Pure unsalted butter is what makes croissants melt in your mouth goodness so , well…good! Try them with chocolate in the center before you shape and bake them and you pretty much have “food for the god’s!”

Pure butter is produced today essentially as it was in King Tut’s time, al though butter is now made of milk from cows instead of camels or water buffaloes.”

Here are some of my thoughts: unsalted butter is always preferable to salted butter because older cream can be used in salted butter, not only is salt a preservative it can mask old cream.

Bakers like European butter because of the process that it goes through. Europeans use the “cultured” process…see below.

Butter has it’s own “terroir ” depending on the breed of cows, what they ate and the location  they produce from because of fauna (what the eat) and the time of the year. The time of year it is produced can also change the color of butter. Butter produced in Devonshire has a different taste than butter produced in Normandy. Irish butter has a different flavor than butter produced in Germany. I like artisan butter for just those reasons. 

  • Stories of butter having an “off” flavor because a cow may have eaten
  • It takes 21 pounds of fresh, wholesome cow’s milk to make each pound of butter .
  • While you can keep butter at room temperature for many days without worrying about spoilage, air and light break down butter’s molecular structure. The result? Butter that smells and tastes rancid. To keep butter fresh at room temperature, use a butter keeper. Store extra butter in the refrigerator or freezer in an airtight container, since butter easily picks up odors from other foods.
  • Contrary to popular belief, adding vegetable oil to butter in a frying pan will not keep it from scorching at high heat. Instead, use clarified butter, which can be heated to 400°F without burning.
  • When it comes time to add dots of butter to pies and casseroles, use a vegetable peeler and a frozen stick of butter. It’s much less messy!


“Melting at just below body temperature, butter has a luscious mouth feel that imparts a rich, creamy taste to everything it touches. Think of fresh bread spread with butter, velvety mashed potatoes, or flaky butter cookies. Just a little butter adds flavor to everything from pancakes, vegetables, and sauces to pastries and cakes. Butter effortlessly carries other flavors, and is often the vehicle for delivering garlic, herbs, citrus, or nuttiness to both savory and sweet dishes.

Yet in the second half of the twentieth century, butter – one of the great flavors and most important ingredients in a cook’s repertoire – was reported to be the gateway to a host of health problems. We now know that butter’s negative reputation was undeserved, and instead that butter substitutes and man-made trans fats are the true culprits that pose threats to our health.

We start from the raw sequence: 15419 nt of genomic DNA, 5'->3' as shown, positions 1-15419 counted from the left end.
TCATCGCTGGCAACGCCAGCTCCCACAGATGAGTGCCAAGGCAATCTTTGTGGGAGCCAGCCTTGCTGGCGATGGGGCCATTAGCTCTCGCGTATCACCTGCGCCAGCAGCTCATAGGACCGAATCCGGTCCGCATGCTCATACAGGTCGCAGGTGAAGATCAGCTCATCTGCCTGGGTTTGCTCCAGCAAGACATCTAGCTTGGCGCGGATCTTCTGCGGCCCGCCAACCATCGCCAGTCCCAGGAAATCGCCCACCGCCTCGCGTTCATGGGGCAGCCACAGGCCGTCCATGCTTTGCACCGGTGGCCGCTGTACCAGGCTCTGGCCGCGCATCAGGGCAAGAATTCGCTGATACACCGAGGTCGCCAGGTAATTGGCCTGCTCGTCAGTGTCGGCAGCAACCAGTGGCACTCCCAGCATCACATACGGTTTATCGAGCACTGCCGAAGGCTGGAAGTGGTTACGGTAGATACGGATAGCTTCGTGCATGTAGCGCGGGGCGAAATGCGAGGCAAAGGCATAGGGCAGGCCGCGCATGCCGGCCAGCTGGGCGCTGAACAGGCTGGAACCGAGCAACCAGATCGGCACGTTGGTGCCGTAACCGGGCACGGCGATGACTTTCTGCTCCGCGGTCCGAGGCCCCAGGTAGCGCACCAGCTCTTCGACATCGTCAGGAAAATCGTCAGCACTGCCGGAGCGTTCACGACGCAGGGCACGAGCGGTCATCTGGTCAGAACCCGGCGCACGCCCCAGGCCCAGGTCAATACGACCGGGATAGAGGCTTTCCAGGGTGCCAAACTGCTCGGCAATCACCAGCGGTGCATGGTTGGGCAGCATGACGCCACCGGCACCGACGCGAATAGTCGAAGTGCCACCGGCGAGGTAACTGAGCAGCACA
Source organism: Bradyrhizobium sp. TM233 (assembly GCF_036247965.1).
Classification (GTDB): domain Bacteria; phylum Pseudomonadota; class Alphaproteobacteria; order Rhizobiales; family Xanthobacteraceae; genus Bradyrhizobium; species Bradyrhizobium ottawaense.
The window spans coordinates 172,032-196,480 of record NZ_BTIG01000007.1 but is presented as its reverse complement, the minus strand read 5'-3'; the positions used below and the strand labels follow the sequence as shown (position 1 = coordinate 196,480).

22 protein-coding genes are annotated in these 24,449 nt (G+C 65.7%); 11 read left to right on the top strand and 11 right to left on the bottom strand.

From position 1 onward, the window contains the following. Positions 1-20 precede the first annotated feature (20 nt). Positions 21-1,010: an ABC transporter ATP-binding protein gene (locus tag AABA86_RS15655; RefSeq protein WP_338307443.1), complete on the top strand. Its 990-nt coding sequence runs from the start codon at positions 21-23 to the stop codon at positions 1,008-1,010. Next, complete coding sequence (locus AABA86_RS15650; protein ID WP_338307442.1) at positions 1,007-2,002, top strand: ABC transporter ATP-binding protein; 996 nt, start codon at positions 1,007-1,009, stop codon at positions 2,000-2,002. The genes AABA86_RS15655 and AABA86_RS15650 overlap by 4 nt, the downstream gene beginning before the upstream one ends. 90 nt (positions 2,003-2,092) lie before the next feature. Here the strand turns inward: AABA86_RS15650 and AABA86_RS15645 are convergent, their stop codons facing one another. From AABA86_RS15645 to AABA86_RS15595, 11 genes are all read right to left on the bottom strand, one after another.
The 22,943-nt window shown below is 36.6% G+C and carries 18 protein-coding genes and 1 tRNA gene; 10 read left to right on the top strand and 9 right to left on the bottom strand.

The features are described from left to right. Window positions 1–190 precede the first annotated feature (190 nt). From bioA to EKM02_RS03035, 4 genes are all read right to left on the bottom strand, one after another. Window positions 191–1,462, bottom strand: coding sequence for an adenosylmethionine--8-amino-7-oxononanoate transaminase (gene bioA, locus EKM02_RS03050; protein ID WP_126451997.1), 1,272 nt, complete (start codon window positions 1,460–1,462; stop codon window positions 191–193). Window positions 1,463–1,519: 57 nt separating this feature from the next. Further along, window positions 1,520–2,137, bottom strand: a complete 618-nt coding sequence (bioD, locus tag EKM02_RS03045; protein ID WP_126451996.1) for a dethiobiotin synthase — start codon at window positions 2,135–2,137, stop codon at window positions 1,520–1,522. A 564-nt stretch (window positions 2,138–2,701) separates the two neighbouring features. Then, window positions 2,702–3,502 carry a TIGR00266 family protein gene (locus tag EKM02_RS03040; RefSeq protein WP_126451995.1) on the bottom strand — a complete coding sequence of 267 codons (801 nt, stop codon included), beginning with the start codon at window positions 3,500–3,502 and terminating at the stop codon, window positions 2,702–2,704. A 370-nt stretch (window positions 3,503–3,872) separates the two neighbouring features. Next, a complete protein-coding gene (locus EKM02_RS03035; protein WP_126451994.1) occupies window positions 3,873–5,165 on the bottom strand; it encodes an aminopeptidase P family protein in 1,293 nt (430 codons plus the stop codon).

Indeed, recent studies reveal just how important butter is to a healthy diet. It supplies our bodies with vitamins and minerals; boosts our immune system; helps hormone production; and supports our bones, organs, and most importantly, our brain. Good natural butter is satisfying and can even help with maintaining a healthy weight.

The bottom line? Get out your mixing bowl or saucepan, roll up your sleeves, and embrace the joys (and challenges) of cooking with butter, and savor its unique, irreplaceable taste.”

In many ways, butter is unique in the world of fat. It doesn’t require us to kill the animal in order to obtain it, and without us it wouldn’t exist. The fat content of butter ranges from 80% to 86%, and the rest is water and milk solids. This means that butter isn’t pure fat; rather, it is an emulsion. As a result, butter must be handled with more care than other fats in the kitchen. Warm butter can be chilled again, but if the butter gets too hot the emulsion will break and chilling will not bring it back. The milk solids in butter’s emulsion burn at the relatively low temperature of 250°F/121°C, so butter is not as useful for cooking at high temperatures. To use butter at higher temperatures it must be clarified. This simply means melting the butter over low heat until it separates into butterfat and milk. The butterfat, or clarified butter is poured off, leaving the milk solids behind. However, much of butter’s distinctive flavor is in the milk solids, so clarified butter doesn’t have the same taste as melted butter.

Butter marries perfectly with sugar and is an undisputed star in the dessert kitchen. It adds lots of flavor, making tasty cookies, crisp pie shells, and light, flaky puff pastry. Many dessert recipes, such as butter cookies, rely entirely on butter for their taste. High fat butters give the richest taste and their lower water content produces the best results. While the choice between cultured or sweet butter is personal, unsalted butter is often preferred for cooking because the amount of salt can be controlled.